Me I tell you the thing I still don't get - if you think it was all right to do all that stuff, why blow the whistle on it?
Him Errm . . . Right. That's interesting. I actually blew the whistle when a friend of mine at the Guardian kept hassling me for an interview. I said, "Well if you put the name of the Castle [his pub] on the front page of the Guardian, I'll do anything you like." So that's how it started.
Me So, have you been leant on by the NoW, News International, since you blew the whistle?
Him No, they've kept their distance. I mean, there's people who have much better records - my records are non-existent. There are people who actually have tapes and transcripts they did for Andy Coulson.
Me And where are these tapes and transcripts? Do you think they've been destroyed?
Him No, I'm sure they're saving them till they retire.
Me So did you personally ever listen to my voice messages?
Him No, I didn't personally ever listen to your voice messages. I did quite a lot of stories on you, though. You were a very good earner at times.

Those are the highlights. As I drove home past the white cliffs, I thought it was interesting - apart from the fact that Paul hates people like me, and I hate people like him, we got on quite well. And, absurdly, I felt a bit guilty for recording him.

And he does have a very nice pub. The Castle Inn, Dover, for the record. There are rooms available, too. He asked me if I'd like to sample the honeymoon suite some time: "I can guarantee your privacy."

-- Listen to the audio now --

This article first appeared in the 11 April 2011 issue of the New Statesman, Jemima Khan guest edit

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The New Statesman Quiz of the Year, 2016

Grab your pen and paper for this year's New Statesman quiz.

Brexit

1 Which foreign politician hailed Leave’s win in the EU referendum as a “Victory for freedom!”?

a Geert Wilders

b Norbert Hofer

c Donald Trump

d Marine Le Pen

 

2 Which London borough had the highest percentage of Remain voters in the EU referendum, at 78.6 per cent?

a Lambeth

b Ealing

c Merton

d Hammersmith and Fulham

 

3 Which of these newspapers did not support Leave?

Sunday Express

Sunday Times

Mail on Sunday

Sunday Telegraph

 

4 Boris Johnson caused controversy by suggesting to an Italian economics minister that Italy would allow the UK access to the single market in order to safeguard exports of what?

a Parma ham

b Prosecco

c Pasta

d Parmesan

5 In a YouGov poll asking voters how they thought fictional characters might vote in the EU referendum, who was viewed as most likely to vote Leave?

a Jim Royle

b Basil Fawlty

c Alan Partridge

d Mary Poppins

 

US politics

 

6 Which of these words did Donald Trump use most frequently during the three
presidential debates?

a Unbelievable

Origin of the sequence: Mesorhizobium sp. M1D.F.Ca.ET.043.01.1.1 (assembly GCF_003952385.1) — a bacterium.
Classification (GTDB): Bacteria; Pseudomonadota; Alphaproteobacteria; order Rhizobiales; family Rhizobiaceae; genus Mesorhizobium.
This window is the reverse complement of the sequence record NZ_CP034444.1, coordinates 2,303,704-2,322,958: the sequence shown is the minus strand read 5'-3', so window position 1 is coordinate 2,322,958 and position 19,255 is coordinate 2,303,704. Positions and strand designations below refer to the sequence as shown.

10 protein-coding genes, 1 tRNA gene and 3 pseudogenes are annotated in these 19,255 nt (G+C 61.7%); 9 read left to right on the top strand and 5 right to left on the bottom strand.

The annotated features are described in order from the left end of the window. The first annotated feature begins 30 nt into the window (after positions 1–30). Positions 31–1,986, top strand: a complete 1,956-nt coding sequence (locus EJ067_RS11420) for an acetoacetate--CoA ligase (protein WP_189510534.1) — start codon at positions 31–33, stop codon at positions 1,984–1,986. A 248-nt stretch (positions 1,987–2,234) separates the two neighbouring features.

b Wonderful

c Tremendous

d Amazing

 

7 During his campaign, Trump suggested the father of his rival Ted Cruz could have been linked to whose assassination?

a John F Kennedy

b Robert F Kennedy

c Martin Luther King

d Anwar Sadat

 

8 What was Nigel Farage’s description of Trump during the second debate, in which he had to defend himself against assault charges and seemed to invade Hillary Clinton’s space?

a “A big silverback gorilla”

b “A mighty mountain
of a man”

c “A great white shark
sniffing blood”

d “A defiant, strong lion”

 

9 At a New York fundraiser in September, Hillary Clinton was assailed for saying that “half” of Donald Trump’s supporters could be described as “a basket of . . .” what?

a Unmentionables

b Deplorables

c Awfulness

d Idiocy

 

10 Which of these states did not swing from the Democrats to the Republicans in the 2016 US presidential election?

a Iowa

b Pennsylvania

c Ohio

d Virginia

 

UK politics

 

11 In August, which former cabinet minster was photographed firing off a machine-gun, Rambo-style, while on holiday in Vietnam?

a George Osborne

b Michael Gove

c Nicky Morgan

d Ken Clarke

 

12 Who claimed in his autobiography, Speaking Out, that the idea Jeremy Corbyn will take Labour back to power is a “leftist utopian fantasy”?

a David Miliband

b Ed Balls

c Alastair Campbell

d Neil Kinnock

 

13 In the first round of voting in the Conservative leadership contest, who received the support of 34 MPs?

a Liam Fox

b Michael Gove

c Andrea Leadsom

d Stephen Crabb

 

14 Who won in the Politician category at GQ magazine’s Men of the Year awards?

a Boris Johnson

b Nigel Farage

c Sadiq Khan

d Jacob Rees-Mogg

 

15 Labour now boasts the largest number of members of any political party in western Europe. What was the party membership figure by September?

a 388,400

b 551,000

c 776,300

d 917,000

 

Around Britain

 

16 What did Sergeant Colin Norden, a Cambridgeshire police officer, call “the biggest organised crime group” in the country because of a racket in picking wild berries and selling them on?

a Scouts

b Ramblers’ Association

c Women’s Institute

d Camra

 

17 Despite public demand for the name Boaty McBoatface, after whom was the UK’s new polar research ship eventually named?

Michael Palin

David Attenborough

Ranulph Fiennes

Bear Grylls

 

18 London’s new railway Crossrail will be given what name when it opens in December 2018?

a The Regal Line

b The Elizabeth Line

c The Queen Line

d The Windsor Line

 

19 A new Royal Bank of Scotland £10 note will be the first to carry a picture of a woman who is not a member of the royal family. Who?

a Mary Somerville

b Muriel Spark

c Flora MacDonald

d Winnie Ewing

 

20 Which of these products briefly became scarce in Tesco supermarkets this year after a price disagreement with the supplier, Unilever?

a Pot Noodles

b Colman’s Mustard

c Bisto

d Marmite

 

21 According to the Office for National Statistics’ happiness index, which religion has the highest happiness rating?

a Hinduism

b Buddhism

c Christianity

d Judaism

 

22 A study found that which biscuit can endure the most number of dunks into a cup of tea before breaking apart?

a Bourbon

b Custard cream

c Digestive

d Rich Tea

World

 

23 The Cuban leader Fidel Castro died in November at the age of 90. Ten US presidents held office during his time in power, but who was Fidel’s first US counterpart?

a Harry S Truman

b Dwight D Eisenhower

c John F Kennedy

d Lyndon B Johnson

 

24 Archaeologists used laser technology to discover a number of hitherto lost medieval cities in the jungles of which country?

a Guatemala